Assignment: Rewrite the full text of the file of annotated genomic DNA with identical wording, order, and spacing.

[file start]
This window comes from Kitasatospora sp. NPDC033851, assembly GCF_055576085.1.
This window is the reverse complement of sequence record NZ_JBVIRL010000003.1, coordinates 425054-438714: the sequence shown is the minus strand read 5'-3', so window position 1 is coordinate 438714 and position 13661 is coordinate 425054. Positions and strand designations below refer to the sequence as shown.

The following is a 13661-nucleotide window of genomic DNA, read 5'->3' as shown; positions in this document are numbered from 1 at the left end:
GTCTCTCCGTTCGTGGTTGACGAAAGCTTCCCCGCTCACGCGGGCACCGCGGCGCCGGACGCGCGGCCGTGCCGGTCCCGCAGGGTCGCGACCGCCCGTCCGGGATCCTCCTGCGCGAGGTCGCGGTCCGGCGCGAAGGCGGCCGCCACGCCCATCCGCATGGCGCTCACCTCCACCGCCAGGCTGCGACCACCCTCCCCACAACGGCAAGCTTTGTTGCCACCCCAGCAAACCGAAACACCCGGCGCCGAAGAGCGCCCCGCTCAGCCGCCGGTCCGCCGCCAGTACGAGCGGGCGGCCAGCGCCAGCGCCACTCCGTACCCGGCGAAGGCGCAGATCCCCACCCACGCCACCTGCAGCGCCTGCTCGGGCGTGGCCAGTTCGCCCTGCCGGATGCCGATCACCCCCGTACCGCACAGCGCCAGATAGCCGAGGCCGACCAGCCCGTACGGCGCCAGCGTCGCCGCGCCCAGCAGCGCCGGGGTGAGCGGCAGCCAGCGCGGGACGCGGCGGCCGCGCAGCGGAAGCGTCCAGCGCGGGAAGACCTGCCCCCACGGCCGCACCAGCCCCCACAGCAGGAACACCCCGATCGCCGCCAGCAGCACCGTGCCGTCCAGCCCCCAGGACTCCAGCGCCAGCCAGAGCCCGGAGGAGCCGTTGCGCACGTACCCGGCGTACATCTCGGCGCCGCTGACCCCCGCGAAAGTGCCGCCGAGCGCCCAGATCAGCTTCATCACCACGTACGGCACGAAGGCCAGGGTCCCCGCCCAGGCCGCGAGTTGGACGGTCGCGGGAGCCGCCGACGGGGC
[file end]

This window comes from Kitasatospora sp. NPDC033851, assembly GCF_055576085.1.
This window is the reverse complement of sequence record NZ_JBVIRL010000003.1, coordinates 425054-438714: the sequence shown is the minus strand read 5'-3', so window position 1 is coordinate 438714 and position 13661 is coordinate 425054. Positions and strand designations below refer to the sequence as shown.

The following is a 13661-nucleotide window of genomic DNA, read 5'->3' as shown; positions in this document are numbered from 1 at the left end:
GTCTCTCCGTTCGTGGTTGACGAAAGCTTCCCCGCTCACGCGGGCACCGCGGCGCCGGACGCGCGGCCGTGCCGGTCCCGCAGGGTCGCGACCGCCCGTCCGGGATCCTCCTGCGCGAGGTCGCGGTCCGGCGCGAAGGCGGCCGCCACGCCCATCCGCATGGCGCTCACCTCCACCGCCAGGCTGCGACCACCCTCCCCACAACGGCAAGCTTTGTTGCCACCCCAGCAAACCGAAACACCCGGCGCCGAAGAGCGCCCCGCTCAGCCGCCGGTCCGCCGCCAGTACGAGCGGGCGGCCAGCGCCAGCGCCACTCCGTACCCGGCGAAGGCGCAGATCCCCACCCACGCCACCTGCAGCGCCTGCTCGGGCGTGGCCAGTTCGCCCTGCCGGATGCCGATCACCCCCGTACCGCACAGCGCCAGATAGCCGAGGCCGACCAGCCCGTACGGCGCCAGCGTCGCCGCGCCCAGCAGCGCCGGGGTGAGCGGCAGCCAGCGCGGGACGCGGCGGCCGCGCAGCGGAAGCGTCCAGCGCGGGAAGACCTGCCCCCACGGCCGCACCAGCCCCCACAGCAGGAACACCCCGATCGCCGCCAGCAGCACCGTGCCGTCCAGCCCCCAGGACTCCAGCGCCAGCCAGAGCCCGGAGGAGCCGTTGCGCACGTACCCGGCGTACATCTCGGCGCCGCTGACCCCCGCGAAAGTGCCGCCGAGCGCCCAGATCAGCTTCATCACCACGTACGGCACGAAGGCCAGGGTCCCCGCCCAGGCCGCGAGTTGGACGGTCGCGGGAGCCGCCGACGGGGC